Argument: Free trade promotes democracy
Supporting evidence, quotes, links...
- Martin Wolf, Why Globalization Works?. Yale University Press. 2004. ISBN 0-300-10777-3. pp 30. - "It is possible for countries to offer economic but not political freedoms - to have market economics, but not democracy or civil and human rights. But the correlation between these freedoms is strong. If the individual's autonomy is respected in one sphere, it will normally be respected in another. IN the long run, market economies tend to become democratic, as recent experience in east Asia has made plain. Moreover, even if all market economics are not democracies, stable democracies have market economies, as Professor Kornai says. Social democrats too often ignore this intimate link between economic liberalism and political democracy, between the values of the merchant and those of the citizen. The market underpins democracy, just as democracy should normally strengthen the market.
- The market supports democracy in another way - via growth. A modern market economy has, as the discussion in the following chapter shows, been the only system to have generated large and sustained rises in real incomes per head over lengthy periods. These rises have made the shift to a democratic system from what were, traditionally, more repressive regimes immeasurably easier."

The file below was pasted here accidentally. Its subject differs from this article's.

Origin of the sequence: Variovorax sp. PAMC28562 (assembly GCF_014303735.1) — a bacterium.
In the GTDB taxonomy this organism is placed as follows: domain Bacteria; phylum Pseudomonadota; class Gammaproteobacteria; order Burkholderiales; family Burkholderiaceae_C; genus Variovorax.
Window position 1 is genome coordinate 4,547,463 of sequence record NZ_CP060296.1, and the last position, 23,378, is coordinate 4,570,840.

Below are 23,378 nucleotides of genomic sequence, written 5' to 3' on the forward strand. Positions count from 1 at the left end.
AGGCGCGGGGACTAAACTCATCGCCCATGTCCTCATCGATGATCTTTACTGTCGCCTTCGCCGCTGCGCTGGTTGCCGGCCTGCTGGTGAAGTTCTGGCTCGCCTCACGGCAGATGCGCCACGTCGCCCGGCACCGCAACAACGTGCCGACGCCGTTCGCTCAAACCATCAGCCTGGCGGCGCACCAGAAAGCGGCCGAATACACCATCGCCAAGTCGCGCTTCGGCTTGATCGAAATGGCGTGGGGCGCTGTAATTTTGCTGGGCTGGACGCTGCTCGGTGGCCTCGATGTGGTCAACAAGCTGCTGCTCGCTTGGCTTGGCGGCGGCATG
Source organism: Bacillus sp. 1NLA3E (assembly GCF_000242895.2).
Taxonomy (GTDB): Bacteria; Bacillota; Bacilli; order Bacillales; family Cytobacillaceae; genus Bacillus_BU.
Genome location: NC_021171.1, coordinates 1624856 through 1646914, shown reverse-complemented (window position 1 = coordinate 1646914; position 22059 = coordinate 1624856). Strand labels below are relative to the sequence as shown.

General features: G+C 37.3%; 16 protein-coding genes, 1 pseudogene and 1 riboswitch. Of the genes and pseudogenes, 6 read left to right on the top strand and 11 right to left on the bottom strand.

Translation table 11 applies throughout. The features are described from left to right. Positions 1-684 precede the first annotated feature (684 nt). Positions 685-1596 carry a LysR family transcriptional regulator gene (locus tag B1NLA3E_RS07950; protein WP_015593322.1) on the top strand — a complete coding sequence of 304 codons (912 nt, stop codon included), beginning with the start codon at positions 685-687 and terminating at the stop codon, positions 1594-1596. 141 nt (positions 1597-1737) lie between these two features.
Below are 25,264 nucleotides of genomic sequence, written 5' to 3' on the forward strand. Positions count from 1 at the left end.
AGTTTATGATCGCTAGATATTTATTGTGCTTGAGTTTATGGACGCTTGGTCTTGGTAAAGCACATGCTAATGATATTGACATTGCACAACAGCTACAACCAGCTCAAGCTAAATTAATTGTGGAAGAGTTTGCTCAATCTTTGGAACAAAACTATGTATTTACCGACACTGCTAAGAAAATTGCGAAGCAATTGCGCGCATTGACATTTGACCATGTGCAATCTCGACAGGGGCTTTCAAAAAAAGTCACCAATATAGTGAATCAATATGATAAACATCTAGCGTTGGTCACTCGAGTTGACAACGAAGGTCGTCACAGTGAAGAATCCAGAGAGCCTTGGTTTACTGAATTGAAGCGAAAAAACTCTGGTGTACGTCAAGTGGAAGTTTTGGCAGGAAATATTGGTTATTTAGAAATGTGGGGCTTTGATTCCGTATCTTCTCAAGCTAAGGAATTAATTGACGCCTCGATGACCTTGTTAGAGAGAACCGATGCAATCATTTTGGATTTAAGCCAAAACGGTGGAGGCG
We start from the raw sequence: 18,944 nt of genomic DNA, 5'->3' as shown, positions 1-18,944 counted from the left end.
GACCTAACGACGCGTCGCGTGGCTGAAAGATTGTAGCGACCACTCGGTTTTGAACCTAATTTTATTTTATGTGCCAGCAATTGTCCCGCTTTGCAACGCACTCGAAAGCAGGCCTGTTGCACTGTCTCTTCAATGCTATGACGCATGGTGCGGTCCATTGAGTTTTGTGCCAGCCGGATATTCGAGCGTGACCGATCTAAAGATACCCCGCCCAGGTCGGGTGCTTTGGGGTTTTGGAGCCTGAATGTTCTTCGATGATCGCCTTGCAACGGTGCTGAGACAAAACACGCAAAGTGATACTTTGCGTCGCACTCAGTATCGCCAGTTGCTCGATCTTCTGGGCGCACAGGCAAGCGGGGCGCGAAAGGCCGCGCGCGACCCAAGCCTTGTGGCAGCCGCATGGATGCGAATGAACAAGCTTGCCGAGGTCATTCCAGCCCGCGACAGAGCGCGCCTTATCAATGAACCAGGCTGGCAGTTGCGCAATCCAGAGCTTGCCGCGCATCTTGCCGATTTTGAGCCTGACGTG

- Martin Wolf, Why Globalization Works?. Yale University Press. 2004. ISBN 0-300-10777-3. pp 39. - "Not only has there been great economic advance among developing countries that have successfully integrated in the world economy, but a huge spread of democracy - a form of governance that was unheard of three centuries ago, was rare a century ago, existed in only thirty-five out of 147 countries in 1975, but had reached eighty-four countries by 1995. Today is the first time in human history that a majority of the world's population lives in democracies. In 2000, the share of of the total population in democracies reached 57 percent."
- Martin Wolf, Why Globalization Works?. Yale University Press. 2004. ISBN 0-300-10777-3. pp 54. - "A competitive market economy is a reflection - and a source - of freedom. It is also a necessary condition for democracy. In a society where political power determines the allocation of wealth, it is impossible to be independent without being powerful. But in a market society that combination is possible and this, in turn, provides a basis for competing political parties. As Vaclav Havel explained, a government that commands the economy will inevitably command the polity; given a commanding position it will distort or destory the former and corrupt or oppress the latter...Liberal democracies with market economies are, as Joseph Shumpeter argued in his classic book Capitalism, Socialism and Democracy, the only societies that create their own opposition."